Hudson – Two candidates will be on the ballot for one seat on the Board of Selectmen in the Monday, June 29 Annual Town Election. The Community Advocate has invited the candidates to share a bit about their backgrounds and why they are running for selectmen. Here, in their own words, are the answers from the candidates – incumbent Scott Duplisea and Dandrick Gelin.
Please give a brief introductory statement of your background.
Scott Duplisea – I am a lifelong resident of Hudson and reside here with my wife Laura (Cardoso) Duplisea. I also have two daughters, Marisa who now lives in Philadelphia and Alexa, who resides at home. I work for the Commonwealth of Mass. Dept of Transportation. I served on the Hudson Housing Authority for 21 years, serving nine years as chairman and I am currently a two term member of the Hudson Board of Selectmen serving currently as Vice Chairman. I was the previous President of Hudson Youth Soccer, VP of Hudson Youth Softball and a coach of Hudson High School soccer and basketball. I also refereed high school basketball for over 30 years.
Dandrick Gelin – My name is Dandrick Gelin, but you can call me Ricky. I’m the local retail worker running in this election. I graduated from Hudson High School in 2012, Quinsigamond Community College in 2016, then the University of Massachusetts Amherst in 2018. While I was in school, my most significant experience was serving on the School Committee as the Student Representative. I’ve lived in Hudson, almost 23 years. My parents are Haitian immigrants who arrived in the 80s and lived in Waltham before coming to Hudson. I can speak French, which I started learning at Hudson High and studied it until my graduation in 2018.
What do you feel in your experience would make you the best candidate for this position?
Duplisea -I feel with my previous experience serving the town on the Board of Selectmen, Hudson Housing Authority and leading and coaching youth programs gives me a unique knowledge of the town and its people. I have a proven track record of community leadership and I am an open minded, consensus building leader capable of working cooperatively to get the job done. I love this town and its people and would like to keep Hudson a great place to live and raise a family.
Gelin – The experience that makes me the ideal candidate is my experiences with elected officials. In 2015, some friends and I protested the proposal to raise the smoking age to 21. After petitions and emails, I met with the Board of Health to argue against the age hike. In response, they told me, condescendingly, that there was no point in protesting in opposition and that proposal would soon be state law, so I should give up. In 2019, I advocated against the flavor ban, however, was ignored by our state senator. The experience of politicians shutting doors in my face influences me to be an open door selectman and listen to everyone who takes the time to speak to me.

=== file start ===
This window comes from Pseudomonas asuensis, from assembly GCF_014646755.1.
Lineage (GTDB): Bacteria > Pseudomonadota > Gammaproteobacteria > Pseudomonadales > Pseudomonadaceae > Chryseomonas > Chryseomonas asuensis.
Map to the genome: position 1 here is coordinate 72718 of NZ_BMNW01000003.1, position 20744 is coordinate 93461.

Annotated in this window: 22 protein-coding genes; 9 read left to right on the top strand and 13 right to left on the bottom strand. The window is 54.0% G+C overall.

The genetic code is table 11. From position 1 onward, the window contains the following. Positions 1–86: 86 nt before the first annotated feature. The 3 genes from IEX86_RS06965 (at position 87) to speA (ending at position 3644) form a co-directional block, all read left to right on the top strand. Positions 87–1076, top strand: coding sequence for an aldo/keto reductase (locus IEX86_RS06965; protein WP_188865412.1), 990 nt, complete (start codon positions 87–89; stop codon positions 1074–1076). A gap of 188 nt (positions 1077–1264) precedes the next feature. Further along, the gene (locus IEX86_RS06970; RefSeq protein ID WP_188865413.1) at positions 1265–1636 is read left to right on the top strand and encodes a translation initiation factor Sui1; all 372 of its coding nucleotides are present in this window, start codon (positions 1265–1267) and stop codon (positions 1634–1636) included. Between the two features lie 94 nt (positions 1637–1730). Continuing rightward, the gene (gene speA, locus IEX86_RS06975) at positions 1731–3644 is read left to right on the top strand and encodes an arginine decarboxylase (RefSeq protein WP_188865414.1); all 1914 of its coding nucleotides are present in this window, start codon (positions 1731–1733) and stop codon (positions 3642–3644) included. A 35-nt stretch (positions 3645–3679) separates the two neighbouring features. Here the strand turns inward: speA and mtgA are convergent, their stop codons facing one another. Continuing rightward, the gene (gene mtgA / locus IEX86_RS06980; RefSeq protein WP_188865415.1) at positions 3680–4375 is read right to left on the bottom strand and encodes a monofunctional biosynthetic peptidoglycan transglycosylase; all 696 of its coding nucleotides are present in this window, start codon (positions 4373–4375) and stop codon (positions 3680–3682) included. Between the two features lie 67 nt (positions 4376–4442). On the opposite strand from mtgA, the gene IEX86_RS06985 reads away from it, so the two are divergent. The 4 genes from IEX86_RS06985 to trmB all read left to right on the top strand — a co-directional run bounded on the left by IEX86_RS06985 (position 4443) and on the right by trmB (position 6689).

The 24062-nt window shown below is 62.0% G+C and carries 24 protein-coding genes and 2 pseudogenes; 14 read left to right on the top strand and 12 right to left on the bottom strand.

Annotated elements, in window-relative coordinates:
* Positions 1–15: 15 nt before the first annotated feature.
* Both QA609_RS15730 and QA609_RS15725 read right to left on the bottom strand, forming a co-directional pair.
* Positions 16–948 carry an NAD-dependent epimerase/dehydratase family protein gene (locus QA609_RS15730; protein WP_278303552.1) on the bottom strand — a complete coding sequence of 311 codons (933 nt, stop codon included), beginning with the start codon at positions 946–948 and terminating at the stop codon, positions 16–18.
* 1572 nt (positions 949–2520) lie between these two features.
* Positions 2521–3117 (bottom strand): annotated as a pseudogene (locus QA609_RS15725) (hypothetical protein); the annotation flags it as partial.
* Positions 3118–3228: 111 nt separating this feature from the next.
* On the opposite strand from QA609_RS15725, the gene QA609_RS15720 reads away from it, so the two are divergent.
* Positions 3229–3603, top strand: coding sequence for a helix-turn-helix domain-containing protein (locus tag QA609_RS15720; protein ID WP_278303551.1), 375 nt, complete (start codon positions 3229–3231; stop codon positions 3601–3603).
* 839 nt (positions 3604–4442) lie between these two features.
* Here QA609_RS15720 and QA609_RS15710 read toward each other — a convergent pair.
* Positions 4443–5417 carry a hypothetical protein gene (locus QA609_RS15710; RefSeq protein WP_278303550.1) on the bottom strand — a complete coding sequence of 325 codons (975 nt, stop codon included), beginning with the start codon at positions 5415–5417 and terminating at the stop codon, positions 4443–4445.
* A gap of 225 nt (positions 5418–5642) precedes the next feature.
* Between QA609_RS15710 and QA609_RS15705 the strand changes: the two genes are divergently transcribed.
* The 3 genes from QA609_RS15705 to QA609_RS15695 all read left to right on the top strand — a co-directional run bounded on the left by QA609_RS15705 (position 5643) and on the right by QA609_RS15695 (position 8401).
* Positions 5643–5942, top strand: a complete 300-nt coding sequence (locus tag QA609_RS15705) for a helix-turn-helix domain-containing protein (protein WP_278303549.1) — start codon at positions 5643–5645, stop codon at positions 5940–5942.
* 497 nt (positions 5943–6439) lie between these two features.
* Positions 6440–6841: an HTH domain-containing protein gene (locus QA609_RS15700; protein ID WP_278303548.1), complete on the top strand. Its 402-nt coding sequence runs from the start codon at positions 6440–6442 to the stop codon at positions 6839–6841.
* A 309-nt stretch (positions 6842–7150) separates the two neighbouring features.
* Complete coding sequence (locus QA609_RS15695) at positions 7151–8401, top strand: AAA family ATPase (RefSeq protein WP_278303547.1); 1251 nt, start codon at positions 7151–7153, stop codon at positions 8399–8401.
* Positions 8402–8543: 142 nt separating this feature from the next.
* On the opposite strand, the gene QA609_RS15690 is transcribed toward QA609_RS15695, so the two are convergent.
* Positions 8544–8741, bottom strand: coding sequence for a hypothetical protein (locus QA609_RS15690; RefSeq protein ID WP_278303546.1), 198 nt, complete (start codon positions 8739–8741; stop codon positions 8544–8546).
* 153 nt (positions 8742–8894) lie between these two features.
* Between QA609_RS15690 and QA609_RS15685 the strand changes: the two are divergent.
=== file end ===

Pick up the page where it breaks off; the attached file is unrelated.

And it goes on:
What committees would you most enjoy working with if you were elected for this position and why?
Duplisea – I would serve on any committee if asked to do so. I feel my areas of expertise are infrastructure, recreation and housing needs. I also feel I am a good listener and negotiator and stand ready to help with any needs and issues the town may have.
Gelin – I will enjoy working with the Economic Development Committee the most. Over the last decade, we’ve seen Hudson blossom economically. Main St. and South St. is the epitome of a town renaissance, largely because of the work of the EDC. As developers build new apartments, many townspeople and workers can’t afford to live in them. I’d like to work with the committee to see how we could exercise our respective powers and influence to make Hudson more affordable, using incentives to produce results in the private housing sector.
What is the primary problem you feel the town is facing and what do you think should be done to rectify it?
Duplisea – Right now obviously the COVID-19 virus pandemic is the major issue in everybody’s lives and we are listening to medical, health and elected officials for guidance in moving forward and hopefully getting back to our normal lives. Our water quality remains a major issue and we have solved the initial problem with PFAS and PFOA contamination and made our public water safe to drink and use. We are continuing to monitor the quality closely and future endeavors may contain litigation, additional filtration and the future possibility of MWRA access.
Gelin – The primary problem in Hudson is the recycling of town politicians in unopposed elections. This circumstance leads to ineffective and unpopular elder politicians to remain in office, regardless of the people’s desire for change. It also invites a culture of favoritism amongst businesses, who feel the way to prevent unwanted road-blocks is to give tribute to those in power. The solution is simple: Term limits. Town governance will always be fresh with ideas and more likely to diversify representation. If I am elected, I promise only to serve two terms, as it should be.